IN THE SUMMER months, 84 inmates at the Price Daniel Unit, a medium-security prison four hours west of Dallas, share a 10-gallon cooler of water that’s kept locked in a common area. An inmate there can expect to receive one 8 oz. cup every four hours, according to Benny Hernandez, a man serving a 10-year sentence at the prison. The National Academy of Medicine recommends that adults drink about twice that amount under normal conditions and even more in hot climates. According to Hernandez, in the summer the temperature in his prison’s housing areas can reach an astonishing 140 degrees.The prison provides ice for the cooler twice a day, but the ice has long melted before the hottest part of the day, he wrote in a post on Prison Writers, a website where inmates share their experiences behind bars. “Prisoners look upon the summer months in the Texas Department of Criminal Justice (TDCJ) with dread and trepidation,” he wrote. “For one is acutely aware that one may not survive another summer. Many do not.”
Officer’s report was “inconsistent with the video,” officials say.
“Are you going to identify yourself?” meets “What crime have I committed?”
Tired of hearing about just the bad cops? Here’s one with a good cop, surrounded by worse cops, and the amazing amount of pettiness the latter group can display.
Texas State Trooper Billy Spears was working an approved security detail at the recent South by Southwest conference when he was approached by one of the performing artists and his publicist. The artist asked for a photo with the trooper, who obliged. The photo was taken by the publicist and later posted to Instagram. Here’s the photo.
Trooper Spears is on the left.
In most other realities, this would have been the end of the story — one Billy Spears would be able to tell for years. Instead, it’s turned into something else. It’s still a story that Spears will be able to tell for years, but there won’t be many happy memories attached to it.
Two or three pieces of good news here. First, the Texas bill that would have made it illegal for you to film a cop beating you (see “Texas Bill Would Make It Illegal for You to Film a Cop Beating You” (Mar. 26)) seems to have been withdrawn by its sponsor, the probably-well-meaning-but-not-too-thoughtful Rep. Jason Villalba. The legislature’s site just says “no action taken in committee” on HB 2918 (the bill was scheduled for a hearing on March 26), but there are reports that Villalba decided to drop it completely after the state’s largest union of police officers said it would oppose the bill.
Villalba reportedly insisted that he had only withdrawn the bill temporarily because “it’s being amended and the hearing [was going to] run very late,” but some (specifically, me) are suggesting that in fact he pulled it because pretty much everybody hates it.
Turns out there was already a competing proposal in Texas, HB 1035, which would not only state that recording officers is legal, it would make it illegal for law enforcement to alter, destroy, or conceal a recording of police operations without the owner’s written consent. I don’t know what that bill’s chances are, but would guess they are approximately infinitely better than those of HB 2918.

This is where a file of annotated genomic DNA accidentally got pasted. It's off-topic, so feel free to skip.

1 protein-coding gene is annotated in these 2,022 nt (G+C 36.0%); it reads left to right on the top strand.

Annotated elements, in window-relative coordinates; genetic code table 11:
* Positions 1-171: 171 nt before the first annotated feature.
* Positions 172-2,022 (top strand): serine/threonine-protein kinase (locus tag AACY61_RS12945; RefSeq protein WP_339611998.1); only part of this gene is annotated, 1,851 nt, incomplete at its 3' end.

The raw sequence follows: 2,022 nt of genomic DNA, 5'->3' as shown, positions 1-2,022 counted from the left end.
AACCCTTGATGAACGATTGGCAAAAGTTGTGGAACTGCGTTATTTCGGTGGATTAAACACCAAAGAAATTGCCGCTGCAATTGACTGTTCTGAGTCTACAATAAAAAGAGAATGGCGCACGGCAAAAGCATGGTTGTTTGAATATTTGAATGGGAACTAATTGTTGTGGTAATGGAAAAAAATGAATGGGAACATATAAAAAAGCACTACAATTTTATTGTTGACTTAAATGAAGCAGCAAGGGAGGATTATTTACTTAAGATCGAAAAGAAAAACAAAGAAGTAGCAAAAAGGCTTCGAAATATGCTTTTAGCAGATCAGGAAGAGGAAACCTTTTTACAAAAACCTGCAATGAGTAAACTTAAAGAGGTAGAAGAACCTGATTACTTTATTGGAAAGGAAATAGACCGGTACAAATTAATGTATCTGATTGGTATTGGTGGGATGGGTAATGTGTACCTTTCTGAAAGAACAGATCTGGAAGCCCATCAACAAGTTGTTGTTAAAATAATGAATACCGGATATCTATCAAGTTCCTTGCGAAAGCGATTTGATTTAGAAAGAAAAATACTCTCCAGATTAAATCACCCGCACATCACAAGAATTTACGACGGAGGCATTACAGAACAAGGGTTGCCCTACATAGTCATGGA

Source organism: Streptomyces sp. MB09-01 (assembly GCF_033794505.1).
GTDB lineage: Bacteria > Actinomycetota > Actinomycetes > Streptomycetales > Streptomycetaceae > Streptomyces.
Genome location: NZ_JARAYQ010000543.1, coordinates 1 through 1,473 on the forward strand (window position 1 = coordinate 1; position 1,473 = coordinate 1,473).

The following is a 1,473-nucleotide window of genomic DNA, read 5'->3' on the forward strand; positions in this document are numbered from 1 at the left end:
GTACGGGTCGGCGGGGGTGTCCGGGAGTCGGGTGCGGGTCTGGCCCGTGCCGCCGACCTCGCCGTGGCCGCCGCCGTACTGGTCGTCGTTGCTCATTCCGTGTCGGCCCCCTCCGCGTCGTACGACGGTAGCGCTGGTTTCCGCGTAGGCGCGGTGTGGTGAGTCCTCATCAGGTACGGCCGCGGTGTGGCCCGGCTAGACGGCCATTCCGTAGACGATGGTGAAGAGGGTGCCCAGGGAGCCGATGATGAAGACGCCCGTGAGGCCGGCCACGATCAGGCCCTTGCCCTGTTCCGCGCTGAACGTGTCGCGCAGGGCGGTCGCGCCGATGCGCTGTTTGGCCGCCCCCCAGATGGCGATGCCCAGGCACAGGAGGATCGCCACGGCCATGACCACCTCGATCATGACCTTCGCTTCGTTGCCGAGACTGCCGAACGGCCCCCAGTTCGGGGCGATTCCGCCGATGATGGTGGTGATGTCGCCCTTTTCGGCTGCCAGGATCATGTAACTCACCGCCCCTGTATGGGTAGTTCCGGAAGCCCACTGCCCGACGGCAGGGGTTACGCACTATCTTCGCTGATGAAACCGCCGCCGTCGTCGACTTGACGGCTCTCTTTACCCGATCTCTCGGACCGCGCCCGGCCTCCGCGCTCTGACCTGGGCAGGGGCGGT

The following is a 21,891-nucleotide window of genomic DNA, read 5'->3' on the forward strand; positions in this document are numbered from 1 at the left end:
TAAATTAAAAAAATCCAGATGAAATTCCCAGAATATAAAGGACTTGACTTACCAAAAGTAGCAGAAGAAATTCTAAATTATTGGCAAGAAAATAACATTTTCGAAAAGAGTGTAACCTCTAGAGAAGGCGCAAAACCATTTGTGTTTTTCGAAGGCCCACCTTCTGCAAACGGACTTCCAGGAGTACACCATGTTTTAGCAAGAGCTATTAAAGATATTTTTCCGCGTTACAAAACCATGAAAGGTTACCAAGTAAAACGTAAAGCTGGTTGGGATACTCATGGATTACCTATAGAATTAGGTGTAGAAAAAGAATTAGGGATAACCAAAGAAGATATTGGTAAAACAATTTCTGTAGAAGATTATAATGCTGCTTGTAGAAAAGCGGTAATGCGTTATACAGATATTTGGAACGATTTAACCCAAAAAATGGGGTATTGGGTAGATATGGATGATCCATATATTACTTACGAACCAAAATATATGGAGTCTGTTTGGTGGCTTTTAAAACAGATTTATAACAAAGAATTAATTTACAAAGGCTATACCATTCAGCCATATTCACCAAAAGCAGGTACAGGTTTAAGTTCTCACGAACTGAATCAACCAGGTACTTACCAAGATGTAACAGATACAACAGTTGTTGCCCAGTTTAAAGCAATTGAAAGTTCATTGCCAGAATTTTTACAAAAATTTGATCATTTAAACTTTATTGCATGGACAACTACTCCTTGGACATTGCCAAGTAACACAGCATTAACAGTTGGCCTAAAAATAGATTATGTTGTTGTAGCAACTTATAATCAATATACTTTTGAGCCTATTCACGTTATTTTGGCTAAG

Second, as Courthouse News reports (also PINAC), lawmakers in both California and Colorado have also introduced bills aimed at protecting the right to film public servants in public.
California’s SB 411, sponsored by Sen. Ricardo Lara, would amend two anti-police-obstruction laws to state that, as long as an officer is in a public place or you are somewhere you have a right to be, taking a picture or making an audio or video recording of said officer “does not constitute, in and of itself, a violation” of those laws. Nor is it probable cause for an arrest on actual obstruction charges, or even reasonable suspicion for a brief detention.
Weirdly, on their face(s) the existing laws seem to punish attempted obstruction more severely than actual obstruction, which seems like a bad idea. That’s one area where you don’t want to encourage people to finish what they started. Anyway, you shouldn’t do either, but the bill would make it clear that a mere recording is not a violation of either law. The first hearing on that bill is set for April 7.
Colorado HB 15-1290, introduced on March 19, is aimed at the same problem but would address it by giving the photographer a right to sue the law-enforcement agency for the violation, and would establish a civil penalty of $15,000 (plus actual damages). It would also make it illegal for an officer to seize or destroy a lawful recording without either permission or a warrant.
These laws shouldn’t be necessary, but unfortunately they are. Taking pictures in public isn’t obstruction. Obstruction is obstruction. Also, just a suggestion—if you tell me I can’t film you in public, no matter what, filming you in public is going to move way up my priority list. Because what you’re telling me is, “I’m about to do something ridiculous, illegal, or ridiculously illegal. So don’t look.” I’m not only looking, I’m deleting all my other videos right now so I have room to get all of whatever you are about to do. So that’s how that works.
Police accountability remains a major concern. Lawsuits alleging improper police conduct are filed seemingly nonstop. The Department of Justice continues to investigate police department afterpolice department for a variety of civil rights violations. More and more police departments are equipping body cameras on their officers in hopes of trimming down the number of complaints and lawsuits filed against them.